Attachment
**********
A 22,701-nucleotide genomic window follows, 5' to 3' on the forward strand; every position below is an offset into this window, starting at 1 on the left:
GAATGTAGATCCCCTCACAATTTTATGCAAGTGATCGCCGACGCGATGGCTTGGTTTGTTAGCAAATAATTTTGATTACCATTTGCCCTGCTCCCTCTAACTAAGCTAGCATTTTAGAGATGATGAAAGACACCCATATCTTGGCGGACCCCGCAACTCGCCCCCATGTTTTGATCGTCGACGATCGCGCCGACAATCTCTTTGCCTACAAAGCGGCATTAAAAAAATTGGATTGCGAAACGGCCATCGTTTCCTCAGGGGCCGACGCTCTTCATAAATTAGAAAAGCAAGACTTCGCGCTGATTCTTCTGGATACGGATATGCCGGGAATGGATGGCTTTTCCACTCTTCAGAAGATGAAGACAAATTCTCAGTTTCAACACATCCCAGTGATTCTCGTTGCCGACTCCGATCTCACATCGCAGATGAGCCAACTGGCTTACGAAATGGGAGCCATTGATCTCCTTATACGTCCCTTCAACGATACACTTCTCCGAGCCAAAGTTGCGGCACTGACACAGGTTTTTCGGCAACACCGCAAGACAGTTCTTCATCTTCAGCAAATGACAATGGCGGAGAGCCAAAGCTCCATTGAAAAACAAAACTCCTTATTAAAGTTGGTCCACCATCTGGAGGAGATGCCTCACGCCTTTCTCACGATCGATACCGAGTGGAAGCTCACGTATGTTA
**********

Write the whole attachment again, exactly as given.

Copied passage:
A 22,701-nucleotide genomic window follows, 5' to 3' on the forward strand; every position below is an offset into this window, starting at 1 on the left:
GAATGTAGATCCCCTCACAATTTTATGCAAGTGATCGCCGACGCGATGGCTTGGTTTGTTAGCAAATAATTTTGATTACCATTTGCCCTGCTCCCTCTAACTAAGCTAGCATTTTAGAGATGATGAAAGACACCCATATCTTGGCGGACCCCGCAACTCGCCCCCATGTTTTGATCGTCGACGATCGCGCCGACAATCTCTTTGCCTACAAAGCGGCATTAAAAAAATTGGATTGCGAAACGGCCATCGTTTCCTCAGGGGCCGACGCTCTTCATAAATTAGAAAAGCAAGACTTCGCGCTGATTCTTCTGGATACGGATATGCCGGGAATGGATGGCTTTTCCACTCTTCAGAAGATGAAGACAAATTCTCAGTTTCAACACATCCCAGTGATTCTCGTTGCCGACTCCGATCTCACATCGCAGATGAGCCAACTGGCTTACGAAATGGGAGCCATTGATCTCCTTATACGTCCCTTCAACGATACACTTCTCCGAGCCAAAGTTGCGGCACTGACACAGGTTTTTCGGCAACACCGCAAGACAGTTCTTCATCTTCAGCAAATGACAATGGCGGAGAGCCAAAGCTCCATTGAAAAACAAAACTCCTTATTAAAGTTGGTCCACCATCTGGAGGAGATGCCTCACGCCTTTCTCACGATCGATACCGAGTGGAAGCTCACGTATGTTA